Unraveling the SEO Mystery: Technical Best Practices for Better Search Visibility

August 30, 2023

Technical Best Practices for Better Search Visibility

On-page SEO (search engine optimization) and keyword research get a lot of attention. But technical SEO is just as important to maximize ranking potential and search visibility on search engine results pages, helping increase organic traffic to websites. 

Before we get into how to optimize a website with technical SEO, it’s essential to understand what technical SEO is and how it’s different from on-page SEO. Technical SEO focuses on the technical aspects of a website, for example, the code, architecture, and mobile-friendliness of a site. On-page SEO is very content-focused and includes things like keyword research, title tag optimization, and content structure. A cohesive SEO strategy that includes technical and on-page reviews and practices is critical to organic success. 

1. Establish a Clear Organizational Structure and Let Search Engines Know

A clear hierarchy of pages and content topics helps users and crawlers identify areas of expertise and authority a site has related to those topics. Clearly organized information using folders and sub-folders makes it easy for users and crawlers to find what they are looking for. Crawlers use this information to index content and display results on Search Engine Results Pages (SERPs) for related queries. Usually, folders contain broad topics of information, and sub-folders contain subsets of the broad topic. Individual pages dive one level deeper into a specific area of focus. 

Once a hierarchy is clearly defined and implemented, a sitemap needs to be created and submitted to Google Search Console and Bing Webmaster Tools. A sitemap helps search engines crawl a website efficiently and effectively. Sitemaps can also help alert crawlers when new content is published and how it is organized. Usually, a CMS will automatically create an XML sitemap.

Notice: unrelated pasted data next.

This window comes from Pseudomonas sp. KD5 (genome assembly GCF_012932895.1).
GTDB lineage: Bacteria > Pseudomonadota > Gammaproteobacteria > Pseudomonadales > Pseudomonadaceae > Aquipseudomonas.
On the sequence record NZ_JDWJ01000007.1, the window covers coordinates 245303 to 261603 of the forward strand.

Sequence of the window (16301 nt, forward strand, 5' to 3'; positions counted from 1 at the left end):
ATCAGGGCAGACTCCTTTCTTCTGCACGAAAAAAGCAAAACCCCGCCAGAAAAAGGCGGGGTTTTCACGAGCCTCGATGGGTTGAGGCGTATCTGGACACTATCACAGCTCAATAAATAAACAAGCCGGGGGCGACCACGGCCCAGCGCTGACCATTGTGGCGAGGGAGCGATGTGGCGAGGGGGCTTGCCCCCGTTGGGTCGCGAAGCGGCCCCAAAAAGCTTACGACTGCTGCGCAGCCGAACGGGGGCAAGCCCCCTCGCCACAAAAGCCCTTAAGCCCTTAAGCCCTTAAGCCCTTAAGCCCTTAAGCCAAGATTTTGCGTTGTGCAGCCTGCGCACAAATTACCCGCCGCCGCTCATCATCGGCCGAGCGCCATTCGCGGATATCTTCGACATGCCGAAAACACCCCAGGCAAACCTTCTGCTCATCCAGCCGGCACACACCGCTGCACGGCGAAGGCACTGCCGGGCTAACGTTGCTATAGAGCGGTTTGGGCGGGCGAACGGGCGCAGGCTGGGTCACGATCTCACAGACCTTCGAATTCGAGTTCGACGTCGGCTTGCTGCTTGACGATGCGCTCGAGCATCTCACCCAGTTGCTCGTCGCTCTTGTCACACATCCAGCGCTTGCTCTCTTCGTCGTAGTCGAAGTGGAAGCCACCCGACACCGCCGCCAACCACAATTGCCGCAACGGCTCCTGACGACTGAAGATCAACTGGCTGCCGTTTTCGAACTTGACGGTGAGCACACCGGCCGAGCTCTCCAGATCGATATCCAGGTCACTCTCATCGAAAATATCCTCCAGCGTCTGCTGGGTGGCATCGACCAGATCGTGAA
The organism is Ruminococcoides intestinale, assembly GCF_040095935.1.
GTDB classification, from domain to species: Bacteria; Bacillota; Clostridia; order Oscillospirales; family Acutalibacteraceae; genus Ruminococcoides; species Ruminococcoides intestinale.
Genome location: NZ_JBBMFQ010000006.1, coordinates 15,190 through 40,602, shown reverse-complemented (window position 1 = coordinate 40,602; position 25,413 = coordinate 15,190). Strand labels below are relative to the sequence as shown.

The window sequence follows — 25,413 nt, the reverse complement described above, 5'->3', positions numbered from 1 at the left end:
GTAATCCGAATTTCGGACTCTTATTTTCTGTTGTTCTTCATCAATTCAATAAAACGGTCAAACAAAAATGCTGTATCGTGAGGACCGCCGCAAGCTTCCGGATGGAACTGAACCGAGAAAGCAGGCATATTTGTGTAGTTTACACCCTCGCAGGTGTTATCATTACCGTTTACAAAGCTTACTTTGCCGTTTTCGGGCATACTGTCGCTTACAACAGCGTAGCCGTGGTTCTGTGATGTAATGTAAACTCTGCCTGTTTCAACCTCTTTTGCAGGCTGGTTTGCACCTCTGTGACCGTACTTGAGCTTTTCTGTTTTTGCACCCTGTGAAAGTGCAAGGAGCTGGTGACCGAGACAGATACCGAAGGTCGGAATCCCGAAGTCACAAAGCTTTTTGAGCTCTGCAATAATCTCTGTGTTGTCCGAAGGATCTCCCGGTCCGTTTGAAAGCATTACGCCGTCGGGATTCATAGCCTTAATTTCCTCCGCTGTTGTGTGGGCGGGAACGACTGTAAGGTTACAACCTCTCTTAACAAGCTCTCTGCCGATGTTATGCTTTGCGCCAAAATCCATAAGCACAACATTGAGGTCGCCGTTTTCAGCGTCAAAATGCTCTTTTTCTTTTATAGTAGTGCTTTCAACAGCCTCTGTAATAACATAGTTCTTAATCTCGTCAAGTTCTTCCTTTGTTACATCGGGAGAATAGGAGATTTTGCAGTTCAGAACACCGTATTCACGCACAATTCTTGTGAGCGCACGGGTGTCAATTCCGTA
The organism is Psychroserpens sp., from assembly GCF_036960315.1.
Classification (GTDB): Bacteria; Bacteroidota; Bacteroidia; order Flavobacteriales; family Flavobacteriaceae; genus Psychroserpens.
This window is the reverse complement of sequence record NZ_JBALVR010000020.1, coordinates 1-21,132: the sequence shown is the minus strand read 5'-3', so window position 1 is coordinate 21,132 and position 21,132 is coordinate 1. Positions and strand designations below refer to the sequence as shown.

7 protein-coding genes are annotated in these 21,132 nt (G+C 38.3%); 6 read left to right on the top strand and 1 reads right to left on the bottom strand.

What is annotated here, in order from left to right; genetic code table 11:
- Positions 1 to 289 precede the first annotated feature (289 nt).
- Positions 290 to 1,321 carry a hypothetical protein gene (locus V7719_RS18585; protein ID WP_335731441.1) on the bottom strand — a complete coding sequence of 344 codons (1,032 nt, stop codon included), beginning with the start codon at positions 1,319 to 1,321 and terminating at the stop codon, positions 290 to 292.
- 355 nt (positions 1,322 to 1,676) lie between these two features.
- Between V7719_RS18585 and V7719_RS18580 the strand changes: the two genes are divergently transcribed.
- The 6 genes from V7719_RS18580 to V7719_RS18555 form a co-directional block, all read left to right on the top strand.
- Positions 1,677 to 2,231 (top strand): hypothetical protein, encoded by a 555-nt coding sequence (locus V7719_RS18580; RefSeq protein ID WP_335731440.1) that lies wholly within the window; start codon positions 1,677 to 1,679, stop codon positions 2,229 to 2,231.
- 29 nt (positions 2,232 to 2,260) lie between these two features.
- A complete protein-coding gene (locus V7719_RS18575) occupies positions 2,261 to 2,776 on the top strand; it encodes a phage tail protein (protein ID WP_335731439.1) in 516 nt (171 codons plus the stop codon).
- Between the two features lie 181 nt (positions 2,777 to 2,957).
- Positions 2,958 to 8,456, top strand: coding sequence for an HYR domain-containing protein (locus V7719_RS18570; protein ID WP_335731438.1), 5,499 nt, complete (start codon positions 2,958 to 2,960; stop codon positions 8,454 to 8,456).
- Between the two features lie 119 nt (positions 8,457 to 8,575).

Best practices for sitemaps: 

  • Do: include the sitemap in XML file format.
  • Do: automatically update when new content is added.
  • Do: keep the sitemap to 50,000 URLs or less. If additional URLs exist, consider building a sitemap index. 
  • Do: include only the complete, absolute URL.
  • Do: submit to Google Search Console and Bing Webmaster Tools.
  • Don’t: include pages with noindex tags.
  • Don’t: include pages that have a redirect. 

2. Fix What’s Broken

Once you have your site structured and well-organized, complete a site audit to identify any issues that are occurring. These issues include broken links, missing alt text, redirect loops, or duplicate content. But what do each of these mean? 

Broken Links are links that no longer work or never did. These occur when a page or website has been deleted, a URL has been mistyped, or a page has been moved to a new URL without a redirect. 

Missing alt text can also flag an error. Screen readers use alt text to describe an image, which is very important for accessibility. Identifying images that are missing alt text and adding descriptive copy will rid your site of these errors. 

Redirect loops occur when a URL has a 301 redirect to a page with a 301 redirect to a page with a 301 redirect to a page with a 301 redirect… and so on. This error can occur accidentally if website hierarchy and structure have changed multiple times. Place the redirect to the final page on each redirected page to avoid a redirect loop. 

Duplicate content is flagged when the exact same content appears in two places, either internally or externally. Internally, ensure that all content is unique. Any content that is the same should use a canonical to point to the URL that should be indexed. To avoid duplicate content from external sites, ensure that content is unique and original. 

3. Prioritize User Experience